In my last column, I spoke of the “universal call to holiness” and said that God has a plan for your life and my life. This plan mirrors the plan of the Son of God become Son of Man whose mission is to lead people back to God through the proclamation of the Good News that “the Kingdom of God is at hand” (see Mt 10:7-8).  A powerful sentence I found in my continued reading of Light from Light: A Theological Reflection on the Nicene Creed (Park Ridge, IL: Word on Fire Academic, 2021) by Bishop Barron affirmed: “One might summarize this theology of the cross as follows. The Son of God went to the limits of alienation from God so that even as the worst sinner runs with all her energy away from the Father, she finds herself running into the arms of the Son” (p. 98).  The bishop goes on to write: “Having hit rock-bottom, the Son of God finds solidarity with all those human beings who have come to that same awful place” (p. 100).

During this month of November, you and I are invited to ponder “Last Things” and the “End Times”. In common parlance, these things are often referred to in Latin as “memento mori” — “remember death.” Yet, as we do so, such reflection cannot be separated from our belief in the Christ who has “died, risen, and will come again.” God’s openness and solidarity with the human race gives us a new perspective to look at events that can seem dark and foreboding taken alone. What is key is that we are not alone as we face “the last things” in our lives! 

As Bishop Barron notes in his theological reflection, the Resurrection has great implications in grounding our faith in life everlasting. The first implication is, “the ratification of Jesus’ daring claim to speak and act in the very person of God” (p. 108).  The second maintains that “the Resurrection provided an entirely new interpretative lens for the reading of Jesus’ Crucifixion” (p. 109).  In this regard, Bishop Barron writes: “When Jesus appeared alive again to those who had betrayed, denied, and abandoned him at his moment of greatest need, he did indeed show his wounds to remind them of what ‘the world’ had done to him. However, he then uttered not a word of condemnation or recrimination, but rather the word shalom (peace), which sums up the hope of Israel and the intention of God toward his people and toward his entire creation” (p. 109). What a statement as we gaze upon our own woundedness! Not only is there hope of forgiveness, but as Bishop Barron notes: “[T]he Resurrection demonstrated that the sacrifice of the cross had been accepted … that the work of reparation on behalf of the entire human race has been done” (p. 110).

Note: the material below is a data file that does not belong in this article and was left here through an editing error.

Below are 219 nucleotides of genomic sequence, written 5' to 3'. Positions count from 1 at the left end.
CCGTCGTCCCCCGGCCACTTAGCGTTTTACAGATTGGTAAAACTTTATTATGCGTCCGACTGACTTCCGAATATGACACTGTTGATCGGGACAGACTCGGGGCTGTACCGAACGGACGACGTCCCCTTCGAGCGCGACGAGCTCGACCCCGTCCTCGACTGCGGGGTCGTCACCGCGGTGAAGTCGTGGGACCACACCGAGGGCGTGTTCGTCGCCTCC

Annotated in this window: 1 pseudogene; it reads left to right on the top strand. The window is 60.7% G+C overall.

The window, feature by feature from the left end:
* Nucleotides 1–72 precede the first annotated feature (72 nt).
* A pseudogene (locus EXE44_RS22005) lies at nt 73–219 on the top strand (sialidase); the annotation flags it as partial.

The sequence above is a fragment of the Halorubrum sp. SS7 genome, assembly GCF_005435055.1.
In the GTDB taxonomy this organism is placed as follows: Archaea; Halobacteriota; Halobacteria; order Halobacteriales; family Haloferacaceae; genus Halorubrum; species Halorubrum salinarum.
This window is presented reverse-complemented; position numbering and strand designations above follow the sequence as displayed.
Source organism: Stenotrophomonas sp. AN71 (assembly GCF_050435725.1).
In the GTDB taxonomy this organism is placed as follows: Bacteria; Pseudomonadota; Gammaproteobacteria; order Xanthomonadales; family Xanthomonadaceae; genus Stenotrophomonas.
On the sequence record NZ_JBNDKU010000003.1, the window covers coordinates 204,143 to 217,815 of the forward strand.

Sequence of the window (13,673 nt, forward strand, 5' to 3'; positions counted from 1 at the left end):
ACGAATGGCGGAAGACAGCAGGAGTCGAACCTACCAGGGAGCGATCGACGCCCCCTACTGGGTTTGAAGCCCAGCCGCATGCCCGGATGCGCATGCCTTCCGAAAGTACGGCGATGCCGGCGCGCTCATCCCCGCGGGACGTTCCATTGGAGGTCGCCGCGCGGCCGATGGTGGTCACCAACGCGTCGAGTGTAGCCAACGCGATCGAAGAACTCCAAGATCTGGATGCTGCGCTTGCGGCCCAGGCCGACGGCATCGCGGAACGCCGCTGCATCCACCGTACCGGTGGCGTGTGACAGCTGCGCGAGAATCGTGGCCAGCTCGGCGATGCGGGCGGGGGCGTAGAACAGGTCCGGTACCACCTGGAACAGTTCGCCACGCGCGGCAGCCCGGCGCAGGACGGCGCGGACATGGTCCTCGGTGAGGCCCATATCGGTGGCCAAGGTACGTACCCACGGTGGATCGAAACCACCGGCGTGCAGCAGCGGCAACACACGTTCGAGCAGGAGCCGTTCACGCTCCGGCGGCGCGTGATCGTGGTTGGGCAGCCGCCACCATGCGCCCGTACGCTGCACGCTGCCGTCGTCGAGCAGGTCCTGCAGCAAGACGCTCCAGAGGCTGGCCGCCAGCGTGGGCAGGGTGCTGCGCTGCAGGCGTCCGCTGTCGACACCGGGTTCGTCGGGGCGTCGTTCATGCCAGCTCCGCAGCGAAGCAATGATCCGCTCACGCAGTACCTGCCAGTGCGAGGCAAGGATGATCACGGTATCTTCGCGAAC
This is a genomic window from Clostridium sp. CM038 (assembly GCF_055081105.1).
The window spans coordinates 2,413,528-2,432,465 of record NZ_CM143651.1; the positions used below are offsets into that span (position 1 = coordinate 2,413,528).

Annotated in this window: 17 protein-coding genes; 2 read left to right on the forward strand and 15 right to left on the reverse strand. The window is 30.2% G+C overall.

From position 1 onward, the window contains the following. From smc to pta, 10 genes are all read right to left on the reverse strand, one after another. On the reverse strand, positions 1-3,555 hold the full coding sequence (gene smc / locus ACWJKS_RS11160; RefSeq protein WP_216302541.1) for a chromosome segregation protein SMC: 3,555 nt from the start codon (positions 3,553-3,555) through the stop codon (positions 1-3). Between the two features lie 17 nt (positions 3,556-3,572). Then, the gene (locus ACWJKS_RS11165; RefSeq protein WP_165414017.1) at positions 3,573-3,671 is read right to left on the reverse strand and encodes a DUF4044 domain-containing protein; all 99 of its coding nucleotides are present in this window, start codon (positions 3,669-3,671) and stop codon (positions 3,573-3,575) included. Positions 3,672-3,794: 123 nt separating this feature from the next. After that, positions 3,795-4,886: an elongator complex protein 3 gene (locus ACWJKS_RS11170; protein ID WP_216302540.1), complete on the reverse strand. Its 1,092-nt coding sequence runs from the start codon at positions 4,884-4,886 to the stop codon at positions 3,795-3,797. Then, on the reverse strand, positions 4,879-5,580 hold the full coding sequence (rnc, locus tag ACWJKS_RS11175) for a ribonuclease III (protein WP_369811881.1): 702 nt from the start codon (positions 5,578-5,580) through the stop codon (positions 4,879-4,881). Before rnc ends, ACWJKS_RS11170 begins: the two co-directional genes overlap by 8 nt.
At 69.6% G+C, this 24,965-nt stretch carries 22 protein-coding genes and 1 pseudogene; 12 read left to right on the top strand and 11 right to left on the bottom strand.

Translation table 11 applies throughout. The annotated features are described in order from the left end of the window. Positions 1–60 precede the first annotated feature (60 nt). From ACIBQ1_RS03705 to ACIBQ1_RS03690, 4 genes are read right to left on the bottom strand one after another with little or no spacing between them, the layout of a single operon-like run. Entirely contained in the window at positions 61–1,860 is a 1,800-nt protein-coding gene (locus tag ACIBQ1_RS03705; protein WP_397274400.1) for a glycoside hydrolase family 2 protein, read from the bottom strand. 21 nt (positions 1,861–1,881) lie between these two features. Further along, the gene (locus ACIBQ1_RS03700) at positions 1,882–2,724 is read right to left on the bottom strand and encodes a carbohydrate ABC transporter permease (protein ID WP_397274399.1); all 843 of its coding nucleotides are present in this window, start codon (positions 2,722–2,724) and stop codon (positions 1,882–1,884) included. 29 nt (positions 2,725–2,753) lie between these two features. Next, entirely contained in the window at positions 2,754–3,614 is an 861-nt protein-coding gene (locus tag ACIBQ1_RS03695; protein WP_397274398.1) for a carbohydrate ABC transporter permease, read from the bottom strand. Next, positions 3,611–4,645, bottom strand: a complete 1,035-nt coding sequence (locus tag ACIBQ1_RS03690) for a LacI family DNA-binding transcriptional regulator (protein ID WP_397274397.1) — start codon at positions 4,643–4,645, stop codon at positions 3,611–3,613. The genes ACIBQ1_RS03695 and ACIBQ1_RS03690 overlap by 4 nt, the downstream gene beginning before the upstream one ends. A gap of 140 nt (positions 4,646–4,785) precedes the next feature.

This leads me to the question found in Psalm 116:12 — “What return can I make to the Lord for all that he has done for me?” The psalmist goes on to say: “I will raise the cup of salvation and call on the name of the Lord. I will pay my vows to the Lord in the presence of his people.” These words are a reminder to you and me that God’s call is to each human person made in the image and likeness of God; and that God’s encounter with us through Jesus Christ is an invitation to respond. A basis for that response are our baptismal promises and profession of faith which we renew each Easter. Yet, the congregant’s candle lit from the Easter (Paschal) Candle and held at the moment of renewal signifies for you and me that our profession of faith is not just with our lips, but our lives as well!